Since the Second World War, the real value of the single person's tax allowance has increased by 53 per cent., that of the tax allowance of the married person without children by 31 per cent., and that of the married person with two children by 15 per cent. For a married man with four children, however, the increase in personal tax allowances over the same period has been only 9 per cent. in real terms.

When my hon. Friend the Member for Woolwich, West talks about the reduction in value of tax allowances and benefits, none of us denies it. It has happened. What we have to find are the best ways of correcting the position for a group of people who represent an ideal—the family. I still think that the family is one of the most stable parts of our society. If we are to correct this discrimination, I am quite convinced, as are all my colleagues, that the present child benefit scheme is a start, but that alone will not correct the disincentives that we have in our system.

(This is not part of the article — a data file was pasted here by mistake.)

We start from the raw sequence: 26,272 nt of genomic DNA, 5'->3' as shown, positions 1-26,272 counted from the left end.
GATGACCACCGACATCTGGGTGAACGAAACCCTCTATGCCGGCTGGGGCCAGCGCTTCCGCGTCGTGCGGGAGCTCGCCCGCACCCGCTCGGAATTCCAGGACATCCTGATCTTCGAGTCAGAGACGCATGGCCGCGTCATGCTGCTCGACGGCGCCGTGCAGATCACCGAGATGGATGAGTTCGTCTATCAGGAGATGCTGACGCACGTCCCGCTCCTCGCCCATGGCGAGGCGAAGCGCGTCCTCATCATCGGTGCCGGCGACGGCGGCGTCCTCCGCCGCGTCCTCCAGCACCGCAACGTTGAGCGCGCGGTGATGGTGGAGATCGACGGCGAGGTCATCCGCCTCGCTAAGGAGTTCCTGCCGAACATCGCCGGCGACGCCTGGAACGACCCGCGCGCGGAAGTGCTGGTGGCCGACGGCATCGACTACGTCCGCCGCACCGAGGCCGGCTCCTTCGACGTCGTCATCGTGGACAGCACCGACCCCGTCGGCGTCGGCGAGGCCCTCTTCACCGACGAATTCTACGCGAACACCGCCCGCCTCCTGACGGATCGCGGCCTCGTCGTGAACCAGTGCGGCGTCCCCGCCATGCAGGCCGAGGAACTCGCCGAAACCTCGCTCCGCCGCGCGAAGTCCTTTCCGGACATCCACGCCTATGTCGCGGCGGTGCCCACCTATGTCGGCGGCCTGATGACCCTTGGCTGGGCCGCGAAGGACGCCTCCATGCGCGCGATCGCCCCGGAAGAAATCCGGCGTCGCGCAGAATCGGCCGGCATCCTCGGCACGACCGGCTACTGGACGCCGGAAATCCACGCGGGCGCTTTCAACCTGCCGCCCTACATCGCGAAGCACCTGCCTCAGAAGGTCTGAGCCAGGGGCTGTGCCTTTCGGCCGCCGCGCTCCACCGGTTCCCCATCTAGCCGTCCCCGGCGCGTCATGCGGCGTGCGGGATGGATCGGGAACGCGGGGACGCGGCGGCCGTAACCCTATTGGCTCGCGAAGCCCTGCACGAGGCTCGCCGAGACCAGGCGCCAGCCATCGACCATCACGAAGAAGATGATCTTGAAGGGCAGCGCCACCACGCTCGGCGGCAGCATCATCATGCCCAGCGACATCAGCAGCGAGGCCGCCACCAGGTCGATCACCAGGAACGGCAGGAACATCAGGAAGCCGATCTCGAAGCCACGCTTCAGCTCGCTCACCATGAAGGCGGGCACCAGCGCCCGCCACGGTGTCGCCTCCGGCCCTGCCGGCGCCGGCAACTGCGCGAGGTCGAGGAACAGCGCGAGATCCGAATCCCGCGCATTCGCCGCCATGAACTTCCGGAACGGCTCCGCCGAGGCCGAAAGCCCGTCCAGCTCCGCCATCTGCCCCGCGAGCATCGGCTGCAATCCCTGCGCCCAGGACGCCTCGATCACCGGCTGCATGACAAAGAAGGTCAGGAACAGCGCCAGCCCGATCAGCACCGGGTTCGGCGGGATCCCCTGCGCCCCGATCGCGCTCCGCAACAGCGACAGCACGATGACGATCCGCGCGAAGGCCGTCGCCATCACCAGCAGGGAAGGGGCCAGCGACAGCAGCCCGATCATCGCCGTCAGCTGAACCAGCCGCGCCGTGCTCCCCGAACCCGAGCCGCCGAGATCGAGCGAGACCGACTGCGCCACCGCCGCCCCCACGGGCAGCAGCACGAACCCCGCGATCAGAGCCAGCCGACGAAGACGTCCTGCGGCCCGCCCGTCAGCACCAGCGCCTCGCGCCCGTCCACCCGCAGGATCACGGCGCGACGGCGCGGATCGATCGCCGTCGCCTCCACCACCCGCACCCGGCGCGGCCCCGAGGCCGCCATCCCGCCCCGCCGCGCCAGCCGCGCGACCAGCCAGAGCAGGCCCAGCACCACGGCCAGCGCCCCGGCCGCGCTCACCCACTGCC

That is why I think that there has been an enormous amount of discussion in our newspapers—on the days when we have been able to get them—and in various journals about what the Chancellor of the Exchequor should do by the spending of a specific amount in April, or perhaps in November or whenever it happens to be. The whole of the emphasis should be towards helping the family to undertake its own family responsibilities in the way that it chooses.

I noticed that the Secretary of State for Social Services, in the course of his lecture in Bristol, which is now famous in the House—the Government Whips did a very good job on the photo-copying machine, for which we are all grateful—referred to Eleanor Rathbone and what she had wanted as provision for children. But he went on to say, of the child benefit scheme, that the whole scheme is designed to bring extra help to low-paid families.